This very illuminating book centers on an important notion in Confucian philosophy, the concept of harmony. Chenyang Li understands Confucian harmony as a property possessed by particular kinds of things. The property comes in degrees (p. 9): something could be (more or less) harmonious, whereas something else might not be harmonious at all. For the sake of convenience, let me use the term "harmony-apt subjects", which does not appear in the book, to designate the things that are capable of being more or less harmonious. Centering on Confucian harmony, Li aims to address four questions. First, what kinds of things are harmony-apt subjects? Second, what is the standard of being (more or less) harmonious? Third, what are the reasons for promoting harmony? Fourth, how is harmony promoted? Although the book isn't organized around these four questions, understanding Li's answers to them is the most efficient way of grasping what he wants to show.
To understand Li's answers to the first two questions, it might be helpful to consider a specific scenario. You and your roommate both want to stay in the living room from 8pm to 10pm. But the thing is that you both simply cannot be there at the same time. You want to conduct your academic research. Unfortunately, your roommate wants to watch TV. So you and your roommate must find a way to solve the conflict. Consider the following three possible strategies. First, you discard the virtue of diligence and watch TV together. Second, you completely ignore your roommate's preference and force her to have fun in her own room. Third, the two of you set up a schedule according to which you conduct research in the living room every Monday, Wednesday and Friday, and your roommate watches TV there every Tuesday, Thursday and Saturday. And you flip a coin to decide what will happen on Sunday.
Based on my understanding of the book, the interaction between you and your roommate is a harmony-apt subject, that is, the interaction between you two could be more or less harmonious. According to Li, a harmony-apt subject is constituted by at least two parties that interact with each other, and the parties usually possess conflicting dispositions (p. 9). He thinks that various different things could serve as harmony-apt subjects, such as a person, a society, a family, the whole world, and the whole cosmos (p. 17). Moreover, in Li's view, a subject is more harmonious rather than less if it better achieves the state of "adjusting differences and reconciling conflicts" and creating "constructive conditions for the healthy existence of all parties" (p. 10). In our example, the third strategy would lead to a more harmonious outcome than the first two strategies.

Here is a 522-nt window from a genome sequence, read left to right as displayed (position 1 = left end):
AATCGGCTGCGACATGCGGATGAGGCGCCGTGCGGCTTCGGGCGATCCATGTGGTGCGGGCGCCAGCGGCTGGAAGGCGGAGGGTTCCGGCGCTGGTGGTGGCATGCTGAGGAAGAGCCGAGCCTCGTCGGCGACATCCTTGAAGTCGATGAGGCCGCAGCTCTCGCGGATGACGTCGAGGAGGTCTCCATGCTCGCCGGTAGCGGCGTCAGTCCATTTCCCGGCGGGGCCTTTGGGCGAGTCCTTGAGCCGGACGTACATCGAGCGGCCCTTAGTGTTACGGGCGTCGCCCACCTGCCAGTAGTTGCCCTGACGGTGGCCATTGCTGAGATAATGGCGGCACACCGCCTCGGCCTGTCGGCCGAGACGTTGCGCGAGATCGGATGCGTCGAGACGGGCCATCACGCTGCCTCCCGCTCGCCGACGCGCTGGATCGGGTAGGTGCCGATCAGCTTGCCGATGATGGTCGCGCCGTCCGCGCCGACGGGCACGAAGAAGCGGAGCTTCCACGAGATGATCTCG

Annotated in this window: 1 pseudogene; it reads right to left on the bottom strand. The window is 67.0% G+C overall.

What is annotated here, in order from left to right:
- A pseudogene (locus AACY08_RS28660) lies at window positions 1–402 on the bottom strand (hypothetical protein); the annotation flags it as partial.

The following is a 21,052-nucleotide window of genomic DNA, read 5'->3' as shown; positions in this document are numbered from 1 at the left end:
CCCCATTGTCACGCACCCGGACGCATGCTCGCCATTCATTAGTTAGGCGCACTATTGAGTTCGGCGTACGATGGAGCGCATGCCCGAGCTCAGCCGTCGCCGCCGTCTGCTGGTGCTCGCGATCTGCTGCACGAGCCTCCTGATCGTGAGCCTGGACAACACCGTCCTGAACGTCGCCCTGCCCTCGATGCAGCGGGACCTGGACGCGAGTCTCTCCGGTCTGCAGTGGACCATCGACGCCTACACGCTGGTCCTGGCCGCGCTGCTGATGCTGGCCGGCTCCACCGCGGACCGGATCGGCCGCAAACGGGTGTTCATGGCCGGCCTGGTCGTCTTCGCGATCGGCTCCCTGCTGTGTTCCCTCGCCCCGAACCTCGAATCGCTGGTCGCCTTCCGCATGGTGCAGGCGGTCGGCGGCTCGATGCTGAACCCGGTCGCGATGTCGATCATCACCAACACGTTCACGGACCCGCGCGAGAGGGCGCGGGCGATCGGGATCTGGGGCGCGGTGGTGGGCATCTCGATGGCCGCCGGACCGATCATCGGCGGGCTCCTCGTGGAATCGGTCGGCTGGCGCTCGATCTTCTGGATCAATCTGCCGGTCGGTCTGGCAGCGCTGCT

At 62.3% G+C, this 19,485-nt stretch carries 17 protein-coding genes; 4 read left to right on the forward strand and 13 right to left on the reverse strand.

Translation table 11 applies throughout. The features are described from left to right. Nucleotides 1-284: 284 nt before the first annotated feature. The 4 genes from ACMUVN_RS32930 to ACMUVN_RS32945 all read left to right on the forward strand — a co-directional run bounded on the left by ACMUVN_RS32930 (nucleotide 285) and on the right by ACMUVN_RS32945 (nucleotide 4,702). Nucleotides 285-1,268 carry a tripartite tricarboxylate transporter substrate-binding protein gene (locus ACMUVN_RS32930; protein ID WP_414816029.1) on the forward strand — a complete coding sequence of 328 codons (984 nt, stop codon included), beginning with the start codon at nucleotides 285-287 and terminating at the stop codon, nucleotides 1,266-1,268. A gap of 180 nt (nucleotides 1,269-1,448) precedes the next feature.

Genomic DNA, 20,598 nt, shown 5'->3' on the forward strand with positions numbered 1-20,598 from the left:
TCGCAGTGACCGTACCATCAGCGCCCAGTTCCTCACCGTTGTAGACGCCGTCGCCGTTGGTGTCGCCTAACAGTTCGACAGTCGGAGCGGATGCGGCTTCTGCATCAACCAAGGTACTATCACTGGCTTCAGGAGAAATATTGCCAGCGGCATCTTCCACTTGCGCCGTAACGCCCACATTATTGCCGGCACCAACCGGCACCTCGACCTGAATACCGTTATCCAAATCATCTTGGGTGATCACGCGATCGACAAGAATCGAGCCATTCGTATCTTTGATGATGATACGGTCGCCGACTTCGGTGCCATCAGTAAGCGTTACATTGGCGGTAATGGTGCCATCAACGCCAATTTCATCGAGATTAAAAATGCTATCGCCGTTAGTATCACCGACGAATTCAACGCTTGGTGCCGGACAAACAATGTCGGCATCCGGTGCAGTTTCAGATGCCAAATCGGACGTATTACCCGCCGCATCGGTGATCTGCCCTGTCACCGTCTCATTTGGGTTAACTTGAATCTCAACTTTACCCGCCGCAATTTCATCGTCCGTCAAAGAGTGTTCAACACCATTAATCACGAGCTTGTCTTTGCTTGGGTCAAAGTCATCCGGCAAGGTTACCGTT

Now turn to the third question, which concerns the reasons for promoting harmony. On the one hand, Li holds that there are various reasons for promoting different types of harmony. This could be seen from his discussion of each type of harmony. On the other hand, he seems to presuppose that there is a unifying reason for promoting harmony of all types, and the unifying reason is that a harmonious state of affairs has profound aesthetic value. He takes music as the archetype of harmony (p. 39), and spends one whole chapter on the connection between harmony and music. According to him, as with the harmony of music, the harmony of all other types is based on beauty (p. 49).
I agree with Li that a harmonious subject usually possesses aesthetic value to a certain extent. For example, a person with a harmonious mental state, or inner peace, might make others who observe her life feel comfortable, or even pleasurable. When Confucius was seventy years old, he was able to do what he intended freely without breaking the rules. Picturing in our minds Confucius at this age we can sense the aesthetic value he possessed. Likewise, the state of affairs where a group of persons engage in a process of adjusting their conflicting preferences and seeking peaceful cooperation or coordination possesses some aesthetic value. Similarly, the beauty of the harmony in the cosmos often attracts a great mind.
However, I doubt that the aesthetic value could serve as a major reason for promoting harmony of any type. Let me take intra-personal harmony and inter-personal harmony as two examples. Promoting the aesthetic value inherent to a state of inner peace is acceptable or permissible but not very significant. The reason inner peace is worth promoting is not primarily due to the beauty accompanied by inner peace, but rather because of the intrinsic value of inner peace or some other momentous values. By the same token, you and your roommate might consider seeking the aesthetic value of your peaceful co-existence as a motivation for your coordination. But it is odd to say that the aesthetic value provides an important reason for justifying the coordination.